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Making the case for single tasking

Making the case for single tasking

Multi-tasking is not necessarily more efficient or productive despite the popular notion that exists today


Doesn’t it feel great to jump between tasks, juggling them in the air and making rapid-fire managerial decisions? There’s a real sense of exhilaration. Multi-tasking is an executive elixir, a restorative pick-me-up to demonstrate your skills as a leader and go-getter.

Admittedly going from one task to the next makes us feel good, firing off dopamine – the pleasure chemical in the brain, as we spontaneously switch tasks in a pseudo-gamified hyper-connected digital environment. Whether that’s surfing screens, messages, online documents or smartphones. However multi-tasking doesn’t make us more productive. It’s quite the opposite.

Stanford researchers Clifford Nass, Eyal Ophir and Anthony Wagner undertook a multitasking study to determine what made high multitaskers more effective. Initially they tested to see whether high multitaskers were more adept at ignoring irrelevant information, but found their performance was “horrible”. The researchers then sought to determine whether high multitaskers could store and organise information better – but they couldn’t.

Flummoxed, the researchers tested to establish whether high multitaskers were better at switching between tasks – they weren’t.

“They couldn’t help thinking about the task they weren’t doing,” Ophir said. “They can’t keep things separate in their minds.”

Elsewhere Stanford neuroscientist, Russ Poldrack found that when we try and learn information as we multitask, we send the information to the wrong part of the brain. For example, if you are taking up professional education and learning new information while watching television, the information will end up in the striatum, which stores new procedures and skills, as opposed to facts and ideas.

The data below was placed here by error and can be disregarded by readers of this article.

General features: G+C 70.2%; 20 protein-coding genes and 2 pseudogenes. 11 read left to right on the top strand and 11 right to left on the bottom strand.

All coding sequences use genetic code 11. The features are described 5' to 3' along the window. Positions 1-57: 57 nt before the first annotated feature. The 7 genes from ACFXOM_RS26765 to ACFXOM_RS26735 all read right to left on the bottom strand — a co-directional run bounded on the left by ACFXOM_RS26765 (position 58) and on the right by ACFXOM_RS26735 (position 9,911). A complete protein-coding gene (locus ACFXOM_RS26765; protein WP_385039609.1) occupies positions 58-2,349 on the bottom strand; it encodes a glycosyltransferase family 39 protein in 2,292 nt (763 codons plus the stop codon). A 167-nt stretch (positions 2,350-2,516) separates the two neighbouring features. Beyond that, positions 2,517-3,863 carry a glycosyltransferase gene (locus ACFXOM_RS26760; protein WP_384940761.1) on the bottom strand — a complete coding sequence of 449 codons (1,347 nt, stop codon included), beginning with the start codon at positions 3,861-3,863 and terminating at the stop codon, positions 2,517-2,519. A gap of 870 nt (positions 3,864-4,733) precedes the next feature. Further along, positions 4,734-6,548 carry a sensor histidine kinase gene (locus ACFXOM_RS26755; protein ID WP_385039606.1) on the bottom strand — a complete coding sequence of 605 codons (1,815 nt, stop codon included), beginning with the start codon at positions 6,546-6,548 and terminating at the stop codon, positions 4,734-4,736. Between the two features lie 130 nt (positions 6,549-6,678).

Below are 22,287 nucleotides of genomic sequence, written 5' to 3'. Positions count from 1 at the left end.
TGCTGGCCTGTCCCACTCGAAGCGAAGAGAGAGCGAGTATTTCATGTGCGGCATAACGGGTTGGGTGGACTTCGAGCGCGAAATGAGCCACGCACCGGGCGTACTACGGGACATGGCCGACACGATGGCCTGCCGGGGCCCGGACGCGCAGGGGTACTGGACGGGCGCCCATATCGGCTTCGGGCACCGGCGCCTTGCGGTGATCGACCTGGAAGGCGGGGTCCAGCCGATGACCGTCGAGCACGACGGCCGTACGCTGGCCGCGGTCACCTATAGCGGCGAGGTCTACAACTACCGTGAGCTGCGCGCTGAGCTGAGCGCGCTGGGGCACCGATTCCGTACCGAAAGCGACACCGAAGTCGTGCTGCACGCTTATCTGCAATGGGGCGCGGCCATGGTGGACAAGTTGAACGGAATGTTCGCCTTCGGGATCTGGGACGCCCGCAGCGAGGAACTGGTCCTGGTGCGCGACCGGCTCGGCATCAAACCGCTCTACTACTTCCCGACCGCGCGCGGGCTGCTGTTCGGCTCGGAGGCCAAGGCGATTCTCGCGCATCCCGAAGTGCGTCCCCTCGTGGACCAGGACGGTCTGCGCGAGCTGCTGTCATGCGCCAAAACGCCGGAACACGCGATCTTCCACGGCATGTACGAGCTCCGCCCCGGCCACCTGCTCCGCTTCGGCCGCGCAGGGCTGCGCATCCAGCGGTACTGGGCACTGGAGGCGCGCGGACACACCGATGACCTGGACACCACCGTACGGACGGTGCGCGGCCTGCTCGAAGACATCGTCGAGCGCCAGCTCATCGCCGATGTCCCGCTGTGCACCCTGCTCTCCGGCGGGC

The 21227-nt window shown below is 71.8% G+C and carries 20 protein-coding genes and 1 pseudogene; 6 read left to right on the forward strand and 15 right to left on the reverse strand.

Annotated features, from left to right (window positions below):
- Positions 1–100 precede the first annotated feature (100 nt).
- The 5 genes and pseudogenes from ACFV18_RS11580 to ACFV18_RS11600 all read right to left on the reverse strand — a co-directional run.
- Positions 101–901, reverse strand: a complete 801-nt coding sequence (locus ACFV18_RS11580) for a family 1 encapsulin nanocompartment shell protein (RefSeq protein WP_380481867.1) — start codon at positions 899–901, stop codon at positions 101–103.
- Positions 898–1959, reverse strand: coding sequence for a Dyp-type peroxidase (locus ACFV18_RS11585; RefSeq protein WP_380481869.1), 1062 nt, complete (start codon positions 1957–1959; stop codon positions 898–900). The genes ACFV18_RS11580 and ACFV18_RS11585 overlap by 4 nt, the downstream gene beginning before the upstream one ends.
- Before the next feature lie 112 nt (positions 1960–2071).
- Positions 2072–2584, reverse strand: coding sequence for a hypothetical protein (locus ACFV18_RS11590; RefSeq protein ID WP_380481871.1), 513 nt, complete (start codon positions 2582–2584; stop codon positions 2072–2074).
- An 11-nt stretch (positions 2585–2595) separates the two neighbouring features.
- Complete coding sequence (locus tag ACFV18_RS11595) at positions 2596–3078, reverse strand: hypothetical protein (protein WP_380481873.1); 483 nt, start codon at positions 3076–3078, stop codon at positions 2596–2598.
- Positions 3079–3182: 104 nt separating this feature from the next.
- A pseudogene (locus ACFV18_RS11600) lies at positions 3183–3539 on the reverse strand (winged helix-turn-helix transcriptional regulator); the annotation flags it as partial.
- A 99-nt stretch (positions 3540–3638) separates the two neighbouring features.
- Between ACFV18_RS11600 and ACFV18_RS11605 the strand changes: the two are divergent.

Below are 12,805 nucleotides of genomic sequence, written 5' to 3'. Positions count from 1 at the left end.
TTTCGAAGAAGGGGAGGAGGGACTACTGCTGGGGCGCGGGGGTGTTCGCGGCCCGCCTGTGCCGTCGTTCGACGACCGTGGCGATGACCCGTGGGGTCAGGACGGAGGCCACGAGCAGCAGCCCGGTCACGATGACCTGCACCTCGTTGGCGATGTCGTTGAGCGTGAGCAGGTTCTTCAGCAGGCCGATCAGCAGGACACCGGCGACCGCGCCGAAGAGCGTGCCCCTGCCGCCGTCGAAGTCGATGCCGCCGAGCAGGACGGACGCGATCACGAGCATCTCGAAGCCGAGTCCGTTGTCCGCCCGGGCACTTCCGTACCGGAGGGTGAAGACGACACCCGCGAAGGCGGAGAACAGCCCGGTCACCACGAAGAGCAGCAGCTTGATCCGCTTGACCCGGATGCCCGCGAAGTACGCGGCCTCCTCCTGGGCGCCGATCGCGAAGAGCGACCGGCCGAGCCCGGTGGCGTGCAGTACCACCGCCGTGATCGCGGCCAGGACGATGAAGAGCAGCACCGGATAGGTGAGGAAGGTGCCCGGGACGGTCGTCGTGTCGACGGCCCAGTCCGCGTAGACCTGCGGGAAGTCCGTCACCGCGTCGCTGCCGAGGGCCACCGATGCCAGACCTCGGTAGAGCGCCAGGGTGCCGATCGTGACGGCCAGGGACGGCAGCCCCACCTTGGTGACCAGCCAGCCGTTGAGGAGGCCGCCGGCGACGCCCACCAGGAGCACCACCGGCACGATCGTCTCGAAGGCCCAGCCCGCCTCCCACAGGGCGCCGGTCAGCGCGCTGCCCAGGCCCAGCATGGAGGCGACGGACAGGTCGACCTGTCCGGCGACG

If you’d been paying full attention, the information would have been encoded in the hippocampus, where it’s organised and categorised, making it simpler for your brain to recover later.

When we leap from one task to another, there is also a metabolic cost, in that our brain burns through oxygenated glucose, the very fuel we require to help us stay focused. It’s no surprise then that we end up feeling drained and confused, as we’re running down the nutrients in our brain.

In contrast, the research suggests that single tasking is more effective. It also makes us more compassionate, considerate and happy. Yet how practical is it when you have multiple commitments and projects to deliver? Here are a couple of things you can do to practice single-tasking.

Try the Pomodoro technique, where you bring your full attention to one task for 25 minutes, after which you can take a five-minute break. Repeat the sequence three more times, then take a longer 15-minute break. This will really help you to focus and go deep fast. I regularly use it myself.

The next time you are on a dreaded conference call with a huge group, bring as much attention as possible to the call. Don’t check your messages or surf around the internet. Every time you feel an itch to wander, recall your attention back to the call. If your mind keeps wandering, then question whether you need to be on the call at all. Practice active listening. I know this should be obvious, but the number of times we sit with someone and we aren’t fully present is astonishing. Don’t be that person. Honestly listen and consider what the other is saying, without trying to interject. And definitely put your phone on airplane mode so you concentrate on the conversation. It also demonstrates you respect the other person’s time and they’ll reciprocate.

Rather than pretending to be on top of tasks through the illusory notion of busyness, why not tackle one task at a time. You’ll find yourself more effective and save yourself a whole deal of brain power.

Rehan Khan is the managing consultant for BT and writer of historical fiction


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